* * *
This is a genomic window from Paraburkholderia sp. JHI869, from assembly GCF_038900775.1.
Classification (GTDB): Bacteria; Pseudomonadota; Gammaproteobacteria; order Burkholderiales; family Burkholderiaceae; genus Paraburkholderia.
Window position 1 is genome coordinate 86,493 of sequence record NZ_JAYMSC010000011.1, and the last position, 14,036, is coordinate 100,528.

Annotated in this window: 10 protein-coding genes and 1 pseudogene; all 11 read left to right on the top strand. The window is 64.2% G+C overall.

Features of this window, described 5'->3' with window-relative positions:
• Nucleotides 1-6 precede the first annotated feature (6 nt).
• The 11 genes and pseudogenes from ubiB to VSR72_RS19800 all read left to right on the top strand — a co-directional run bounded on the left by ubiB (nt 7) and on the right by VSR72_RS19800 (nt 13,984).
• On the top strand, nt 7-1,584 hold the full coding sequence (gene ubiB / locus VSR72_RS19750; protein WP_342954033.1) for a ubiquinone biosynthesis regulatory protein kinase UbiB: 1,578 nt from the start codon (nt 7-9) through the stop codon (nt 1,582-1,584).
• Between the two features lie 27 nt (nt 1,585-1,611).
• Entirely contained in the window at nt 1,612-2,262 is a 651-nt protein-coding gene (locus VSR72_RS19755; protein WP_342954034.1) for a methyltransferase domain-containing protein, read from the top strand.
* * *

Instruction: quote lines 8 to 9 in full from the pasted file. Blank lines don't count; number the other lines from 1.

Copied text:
• On the top strand, nt 7-1,584 hold the full coding sequence (gene ubiB / locus VSR72_RS19750; protein WP_342954033.1) for a ubiquinone biosynthesis regulatory protein kinase UbiB: 1,578 nt from the start codon (nt 7-9) through the stop codon (nt 1,582-1,584).
• Between the two features lie 27 nt (nt 1,585-1,611).